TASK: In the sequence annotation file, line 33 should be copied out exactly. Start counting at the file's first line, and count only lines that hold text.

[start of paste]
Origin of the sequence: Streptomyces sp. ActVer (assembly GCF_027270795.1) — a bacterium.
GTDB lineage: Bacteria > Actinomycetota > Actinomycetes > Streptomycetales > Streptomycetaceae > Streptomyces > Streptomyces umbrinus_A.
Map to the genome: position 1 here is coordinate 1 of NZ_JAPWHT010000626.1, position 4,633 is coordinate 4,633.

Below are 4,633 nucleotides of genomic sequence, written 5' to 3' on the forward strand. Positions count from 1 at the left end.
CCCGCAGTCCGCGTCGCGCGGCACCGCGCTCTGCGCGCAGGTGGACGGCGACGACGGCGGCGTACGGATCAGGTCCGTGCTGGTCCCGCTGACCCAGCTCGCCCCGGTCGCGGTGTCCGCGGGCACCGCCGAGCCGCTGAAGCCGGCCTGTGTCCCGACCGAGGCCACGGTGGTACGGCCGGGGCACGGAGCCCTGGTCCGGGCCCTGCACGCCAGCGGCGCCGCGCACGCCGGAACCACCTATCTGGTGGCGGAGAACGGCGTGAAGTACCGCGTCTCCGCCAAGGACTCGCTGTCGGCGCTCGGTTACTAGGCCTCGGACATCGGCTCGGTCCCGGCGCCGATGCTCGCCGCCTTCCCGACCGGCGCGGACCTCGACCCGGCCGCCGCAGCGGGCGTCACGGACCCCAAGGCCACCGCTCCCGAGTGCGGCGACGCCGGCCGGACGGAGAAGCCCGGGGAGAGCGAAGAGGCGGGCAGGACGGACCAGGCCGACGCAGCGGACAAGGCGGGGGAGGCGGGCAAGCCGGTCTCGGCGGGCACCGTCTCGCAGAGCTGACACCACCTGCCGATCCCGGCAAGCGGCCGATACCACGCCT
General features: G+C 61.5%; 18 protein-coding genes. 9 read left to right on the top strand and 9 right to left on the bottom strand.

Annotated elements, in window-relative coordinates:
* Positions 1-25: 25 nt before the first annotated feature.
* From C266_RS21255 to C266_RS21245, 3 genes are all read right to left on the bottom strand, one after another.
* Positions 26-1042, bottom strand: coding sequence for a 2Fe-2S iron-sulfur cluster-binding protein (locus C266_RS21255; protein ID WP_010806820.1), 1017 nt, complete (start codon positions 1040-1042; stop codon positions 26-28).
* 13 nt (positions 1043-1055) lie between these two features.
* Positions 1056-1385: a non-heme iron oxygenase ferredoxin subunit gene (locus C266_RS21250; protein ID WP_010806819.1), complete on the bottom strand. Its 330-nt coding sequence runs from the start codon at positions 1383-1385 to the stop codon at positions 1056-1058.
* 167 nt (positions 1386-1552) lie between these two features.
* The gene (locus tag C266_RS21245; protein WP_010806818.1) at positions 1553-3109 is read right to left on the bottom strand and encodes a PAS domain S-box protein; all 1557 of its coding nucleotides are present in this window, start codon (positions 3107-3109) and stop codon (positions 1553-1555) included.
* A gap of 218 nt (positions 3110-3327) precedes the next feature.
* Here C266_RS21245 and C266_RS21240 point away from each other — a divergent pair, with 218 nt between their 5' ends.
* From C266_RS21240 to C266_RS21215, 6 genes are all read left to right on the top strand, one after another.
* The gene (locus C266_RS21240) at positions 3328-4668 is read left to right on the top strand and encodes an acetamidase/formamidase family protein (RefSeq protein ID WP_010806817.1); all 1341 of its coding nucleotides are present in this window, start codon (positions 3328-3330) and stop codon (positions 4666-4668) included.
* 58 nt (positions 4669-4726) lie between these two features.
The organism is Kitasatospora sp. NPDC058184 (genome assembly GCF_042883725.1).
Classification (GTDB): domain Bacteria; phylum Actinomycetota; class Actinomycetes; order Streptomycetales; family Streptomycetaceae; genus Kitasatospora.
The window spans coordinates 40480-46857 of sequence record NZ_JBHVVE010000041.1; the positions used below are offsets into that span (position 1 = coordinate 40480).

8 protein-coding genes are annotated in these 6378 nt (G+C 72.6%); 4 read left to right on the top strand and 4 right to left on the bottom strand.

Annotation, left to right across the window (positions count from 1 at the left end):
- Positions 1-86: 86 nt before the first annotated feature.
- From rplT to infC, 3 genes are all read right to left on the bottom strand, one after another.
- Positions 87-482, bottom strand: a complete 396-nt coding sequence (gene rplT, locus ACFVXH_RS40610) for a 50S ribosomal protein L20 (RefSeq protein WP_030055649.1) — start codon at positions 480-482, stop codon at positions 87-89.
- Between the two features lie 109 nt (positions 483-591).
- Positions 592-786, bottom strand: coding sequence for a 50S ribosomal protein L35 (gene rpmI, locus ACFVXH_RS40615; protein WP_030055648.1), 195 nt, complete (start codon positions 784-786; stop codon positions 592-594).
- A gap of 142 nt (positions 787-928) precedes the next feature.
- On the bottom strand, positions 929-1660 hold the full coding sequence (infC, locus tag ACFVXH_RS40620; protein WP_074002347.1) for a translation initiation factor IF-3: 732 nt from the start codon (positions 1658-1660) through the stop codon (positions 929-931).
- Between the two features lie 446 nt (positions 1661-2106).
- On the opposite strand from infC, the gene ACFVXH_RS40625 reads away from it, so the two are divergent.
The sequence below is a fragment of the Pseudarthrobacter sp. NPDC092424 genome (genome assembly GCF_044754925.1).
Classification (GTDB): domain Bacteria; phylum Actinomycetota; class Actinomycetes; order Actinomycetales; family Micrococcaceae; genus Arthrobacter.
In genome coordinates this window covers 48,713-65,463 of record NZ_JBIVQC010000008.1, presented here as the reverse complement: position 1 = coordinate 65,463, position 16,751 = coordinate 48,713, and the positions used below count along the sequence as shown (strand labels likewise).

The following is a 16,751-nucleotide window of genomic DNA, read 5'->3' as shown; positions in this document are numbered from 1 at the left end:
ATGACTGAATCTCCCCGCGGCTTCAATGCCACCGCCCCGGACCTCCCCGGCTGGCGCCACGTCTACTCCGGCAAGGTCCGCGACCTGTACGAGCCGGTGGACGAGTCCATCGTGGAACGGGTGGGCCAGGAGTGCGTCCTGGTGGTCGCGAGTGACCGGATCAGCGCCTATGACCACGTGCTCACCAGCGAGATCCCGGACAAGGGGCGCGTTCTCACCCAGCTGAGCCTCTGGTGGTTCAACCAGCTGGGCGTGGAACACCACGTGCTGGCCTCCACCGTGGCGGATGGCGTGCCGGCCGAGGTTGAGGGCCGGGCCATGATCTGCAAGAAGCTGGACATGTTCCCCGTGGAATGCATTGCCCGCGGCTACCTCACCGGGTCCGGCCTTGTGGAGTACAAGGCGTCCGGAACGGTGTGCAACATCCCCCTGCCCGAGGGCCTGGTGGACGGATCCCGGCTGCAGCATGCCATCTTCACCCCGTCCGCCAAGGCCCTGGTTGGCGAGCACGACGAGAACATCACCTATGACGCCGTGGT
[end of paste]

- On the opposite strand from infC, the gene ACFVXH_RS40625 reads away from it, so the two are divergent.